Following these actions, it was determined that the dam, while significantly distressed, was stable and the reservoir drawdown was continued as quickly as possible. Remedial measures occurred in mid-2007. The controlled refilling of the reservoir was concluded in late 2007.
Upon review it became apparent that the Swinging Bridge project had a troubled past. No provisions for settlement of the conduit were included in the original design. Settlement and cracking of the conduit was observed during initial filling of the reservoir, along with silt accumulation, although there was little reference to the volume of silt that accumulated. Historical records are sparse between 1933 and the early 1980s, though piping into the conduit was reported periodically in the years between 1933 and 2005. Although it had slowed, settlement of the conduit was still occurring.
The record flood event occurred on 3 April 3 2005 approximately one month before the sinkhole formation. The peak flood stage was 0.8m above normal full and should have resulted in failure of the spillway flashboards. High tailwater in the flat spillway discharge channel prevented the flashboard failure. Although no definite relation between the flood and the subsequent sinkhole has been established, it seems an odd coincidence that the two events were unrelated.
The high reservoir level may have reached a seepage path that previously had not been exposed. It may have saturated crest soils causing the soil bridging voids to collapse; or the sustained high tailwater level resulting from continuous turbine operation may have caused incremental settlement sufficient to open the penstock joints. As piping into the tunnel started, the relationship between penstock leakage, foundation piping, and settlement may have resulted in a spiralling, accelerating failure mechanism.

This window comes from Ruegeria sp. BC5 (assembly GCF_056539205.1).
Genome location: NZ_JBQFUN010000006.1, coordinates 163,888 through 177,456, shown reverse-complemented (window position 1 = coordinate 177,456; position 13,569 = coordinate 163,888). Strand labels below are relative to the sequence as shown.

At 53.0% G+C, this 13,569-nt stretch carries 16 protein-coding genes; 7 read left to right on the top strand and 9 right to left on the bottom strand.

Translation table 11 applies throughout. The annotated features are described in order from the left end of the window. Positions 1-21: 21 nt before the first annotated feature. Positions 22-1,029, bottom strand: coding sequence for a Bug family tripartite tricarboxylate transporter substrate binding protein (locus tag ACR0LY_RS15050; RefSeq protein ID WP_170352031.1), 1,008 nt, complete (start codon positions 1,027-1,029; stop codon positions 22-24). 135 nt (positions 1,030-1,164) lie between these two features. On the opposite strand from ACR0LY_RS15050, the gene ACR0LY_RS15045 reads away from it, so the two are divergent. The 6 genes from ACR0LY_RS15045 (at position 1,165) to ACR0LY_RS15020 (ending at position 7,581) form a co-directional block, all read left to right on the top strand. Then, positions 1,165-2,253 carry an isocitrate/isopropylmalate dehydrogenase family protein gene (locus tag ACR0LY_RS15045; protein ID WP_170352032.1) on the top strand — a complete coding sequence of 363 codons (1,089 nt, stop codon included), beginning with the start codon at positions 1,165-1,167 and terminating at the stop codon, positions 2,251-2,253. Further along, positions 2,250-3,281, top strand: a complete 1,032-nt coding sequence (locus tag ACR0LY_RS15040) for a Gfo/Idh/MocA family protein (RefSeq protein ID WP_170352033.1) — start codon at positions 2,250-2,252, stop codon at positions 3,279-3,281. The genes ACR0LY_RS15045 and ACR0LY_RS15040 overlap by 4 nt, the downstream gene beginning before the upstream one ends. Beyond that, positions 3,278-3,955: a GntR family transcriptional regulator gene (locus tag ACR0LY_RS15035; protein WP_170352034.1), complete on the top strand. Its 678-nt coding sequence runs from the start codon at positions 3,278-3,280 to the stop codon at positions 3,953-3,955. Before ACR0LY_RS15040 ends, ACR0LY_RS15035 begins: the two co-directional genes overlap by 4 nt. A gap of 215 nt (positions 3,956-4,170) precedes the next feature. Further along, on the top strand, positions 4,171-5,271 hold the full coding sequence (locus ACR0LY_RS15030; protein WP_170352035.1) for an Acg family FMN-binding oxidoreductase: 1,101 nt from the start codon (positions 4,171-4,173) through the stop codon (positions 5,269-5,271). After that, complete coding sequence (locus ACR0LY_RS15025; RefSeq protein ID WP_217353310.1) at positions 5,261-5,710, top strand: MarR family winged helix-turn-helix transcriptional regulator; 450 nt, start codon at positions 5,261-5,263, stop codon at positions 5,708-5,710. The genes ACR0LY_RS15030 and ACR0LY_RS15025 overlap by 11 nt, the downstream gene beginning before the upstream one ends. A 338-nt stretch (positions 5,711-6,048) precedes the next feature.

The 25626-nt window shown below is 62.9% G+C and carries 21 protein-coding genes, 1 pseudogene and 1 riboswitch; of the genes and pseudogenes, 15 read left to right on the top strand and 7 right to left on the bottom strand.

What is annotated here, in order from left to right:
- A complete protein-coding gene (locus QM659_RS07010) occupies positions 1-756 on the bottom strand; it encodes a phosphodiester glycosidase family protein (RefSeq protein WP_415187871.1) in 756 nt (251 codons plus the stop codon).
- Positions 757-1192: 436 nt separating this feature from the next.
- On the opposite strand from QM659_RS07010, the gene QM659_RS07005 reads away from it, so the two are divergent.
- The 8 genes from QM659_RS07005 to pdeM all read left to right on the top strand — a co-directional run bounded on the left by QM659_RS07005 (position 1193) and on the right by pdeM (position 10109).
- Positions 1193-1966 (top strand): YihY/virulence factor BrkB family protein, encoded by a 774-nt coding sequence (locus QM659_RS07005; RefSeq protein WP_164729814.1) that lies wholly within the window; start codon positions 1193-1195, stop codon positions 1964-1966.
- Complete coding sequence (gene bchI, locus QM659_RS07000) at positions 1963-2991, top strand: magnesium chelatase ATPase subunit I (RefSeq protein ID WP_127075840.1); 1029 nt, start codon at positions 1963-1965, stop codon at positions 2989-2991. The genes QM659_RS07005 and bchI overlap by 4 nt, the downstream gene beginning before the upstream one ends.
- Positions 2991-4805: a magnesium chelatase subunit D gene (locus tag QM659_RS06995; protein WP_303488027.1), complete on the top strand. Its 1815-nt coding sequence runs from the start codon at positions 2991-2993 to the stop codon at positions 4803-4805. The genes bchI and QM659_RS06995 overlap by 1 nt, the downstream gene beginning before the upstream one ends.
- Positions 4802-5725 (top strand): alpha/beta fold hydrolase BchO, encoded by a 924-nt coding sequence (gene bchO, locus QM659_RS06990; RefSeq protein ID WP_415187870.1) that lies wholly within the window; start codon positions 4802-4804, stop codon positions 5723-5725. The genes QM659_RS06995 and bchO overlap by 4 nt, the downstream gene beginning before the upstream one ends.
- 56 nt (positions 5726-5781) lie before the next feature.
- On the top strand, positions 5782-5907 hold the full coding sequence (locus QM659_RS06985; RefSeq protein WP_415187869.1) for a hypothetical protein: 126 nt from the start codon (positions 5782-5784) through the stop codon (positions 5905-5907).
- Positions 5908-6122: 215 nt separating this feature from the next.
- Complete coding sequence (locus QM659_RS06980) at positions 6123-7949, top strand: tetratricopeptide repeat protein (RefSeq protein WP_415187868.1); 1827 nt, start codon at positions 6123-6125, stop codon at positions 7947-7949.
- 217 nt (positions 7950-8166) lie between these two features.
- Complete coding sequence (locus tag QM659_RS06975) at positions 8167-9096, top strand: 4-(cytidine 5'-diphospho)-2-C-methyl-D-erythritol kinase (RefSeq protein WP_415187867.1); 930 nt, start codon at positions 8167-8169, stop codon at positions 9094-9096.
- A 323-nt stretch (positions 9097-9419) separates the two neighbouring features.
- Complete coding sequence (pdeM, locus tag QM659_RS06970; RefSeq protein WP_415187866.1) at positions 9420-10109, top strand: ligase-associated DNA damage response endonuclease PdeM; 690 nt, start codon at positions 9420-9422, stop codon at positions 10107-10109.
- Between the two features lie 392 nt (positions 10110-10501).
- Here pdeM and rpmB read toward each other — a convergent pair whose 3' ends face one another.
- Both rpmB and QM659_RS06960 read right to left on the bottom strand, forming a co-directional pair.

Three piezometers had been identified as reading higher than normal prior to the sinkhole formation. These piezometers, which had a history of unreliability, were to be monitored in more detail. However attention was diverted away as the flooding had caused significant damage that required action elsewhere.
A number of important lessons can be learned from the Swinging Bridge project with respect to design, construction, monitoring and rehabilitation:
• Avoid having conduits pass through embankment dams. If this cannot be avoided, found the conduit on or within rock so that settlement can be effectively eliminated.
• Install instrumentation that is appropriate for the potential failure mode being monitored. Instrumentation must be trusted and behaviour that is out of character must be investigated immediately.
• Operations and maintenance personnel are the primary line of defence with respect to dam safety. Functional exercises would be very valuable in training personnel how to identify problems and how to react.
• Potential failure mode analyses are an excellent tool to identify problematic behaviour, and it is an appropriate way to identify and prioritise remediation activities, while considering risk and consequences.
This article was produced by IWP&DC in collaboration with Chris Hayes, Director, Generation and Utilisation at CEATI. The case studies used were reproduced with the kind permission of CEATI International. The papers were presented at the workshop Case Studies: Learning from International Dam Incidents and Failures held in Los Angeles, California, US on 24-25 March 2009.
Readers can obtain the full proceedings CD from http://www.ceati.com/pricequote?publicationid=6057 or [email protected]
Based in North America, CEATI International is a user driven multi-national development and exchange programme for utilities as well as select government agencies. Its Dam Safety Interest Group is part of a larger CEATI hydro programme which brings together over 60 of the world"™s leading hydroelectric utilities. Goals and objectives include technical networking, best practices exchange as well as research and development project cost sharing opportunities on a practical scale such that deliverables have an immediate impact for participants. Hydro generation capacities of participating companies range from under 50MW to over 35,000MW.
|CEATI Workshop 2011|
Case Studies: Reliability of Discharge Facilities - Learning from International Incidents, Failures and Best Practices.